Warning: This Post May Cause Uncertainty

By December 20, 2014 October 24th, 2018 2 Comments

I’ve been thinking about the “trigger warning” phenomenon that’s rising. It has already risen in colleges and universities and is sure to become relevant to secondary schools.

As an example, according to an April 14th Inside Higher Ed article titled “Trigger Unhappy” by Colleen Flaherty, Oberlin College faculty were advised to “be aware of racism, classism, sexism, heterosexism… and other issues of privilege and oppression,” and to remove triggering material when it doesn’t “directly… contribute to learning goals.” Chinua Achebe’s brilliant novel Things Fall Apart was cited as one that could “trigger readers who have experienced racism, colonialism, religious persecution, violence, suicide and more,” and therefore might be eschewed.

This perplexes me.  Although teachers do not take the Hippocratic Oath, we do practice a “do no harm” philosophy to a degree. We construct our classrooms to minimize discomfort – physical and social – and do everything we can to create fair conditions for learning. But I don’t know that we can be asked to whitewash the content we have studied and learned so much from.

It’s a fact that characters in many novels worth reading do distressing things like fling themselves in front of trains and swim out to sea. We can’t change that, and I’m not sure we should try to.

As an English teacher who believes that literature – and the humanities in general – serves society best when it pushes and challenges us, I’m struggling with how to navigate this “trigger warning” business. And I can’t help but notice that what trends in mainstream culture and on social media is not nearly as sensitive as we are expected to be in schools. The gap between what is acceptable to talk about with and teach our children in schools and what they are exposed to elsewhere is widening.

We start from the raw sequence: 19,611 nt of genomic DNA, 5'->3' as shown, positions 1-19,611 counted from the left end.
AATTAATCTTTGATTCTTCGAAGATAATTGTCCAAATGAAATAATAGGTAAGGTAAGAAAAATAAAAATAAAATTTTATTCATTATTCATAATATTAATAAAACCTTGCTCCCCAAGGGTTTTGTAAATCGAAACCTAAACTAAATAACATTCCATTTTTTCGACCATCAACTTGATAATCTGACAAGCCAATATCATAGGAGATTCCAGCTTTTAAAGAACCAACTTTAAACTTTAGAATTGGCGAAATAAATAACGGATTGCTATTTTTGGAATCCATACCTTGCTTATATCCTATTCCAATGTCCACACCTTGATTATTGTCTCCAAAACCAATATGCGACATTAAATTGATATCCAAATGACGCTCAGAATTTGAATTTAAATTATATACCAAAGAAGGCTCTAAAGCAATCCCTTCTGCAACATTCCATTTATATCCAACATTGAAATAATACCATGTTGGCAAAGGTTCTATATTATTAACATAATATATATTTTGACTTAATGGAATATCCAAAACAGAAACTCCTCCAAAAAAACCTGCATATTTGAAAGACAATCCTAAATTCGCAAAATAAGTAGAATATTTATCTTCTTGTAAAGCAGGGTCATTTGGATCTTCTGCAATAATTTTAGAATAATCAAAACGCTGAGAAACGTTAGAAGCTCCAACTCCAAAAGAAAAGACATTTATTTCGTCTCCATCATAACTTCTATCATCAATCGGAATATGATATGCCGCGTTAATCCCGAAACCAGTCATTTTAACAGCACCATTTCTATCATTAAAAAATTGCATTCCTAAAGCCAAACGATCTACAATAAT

In reality and in imagined realities, people suffer. They hurt – themselves and others – and when we read about that, we learn. I understand the rationale for removing stories that might “trigger” discomfort from classrooms, but I am unsure about how doing so will impact learning.



Jessica is a doctoral candidate, education consultant, writer and editor. She is the founder of bookclique, a collaborative of English teachers and students working to promote book culture, and a co-founder of Well-Schooled, the site for educator storytelling, dedicated to sharing first-person educator stories. All Rights Reserved - What I Learned Today in School.


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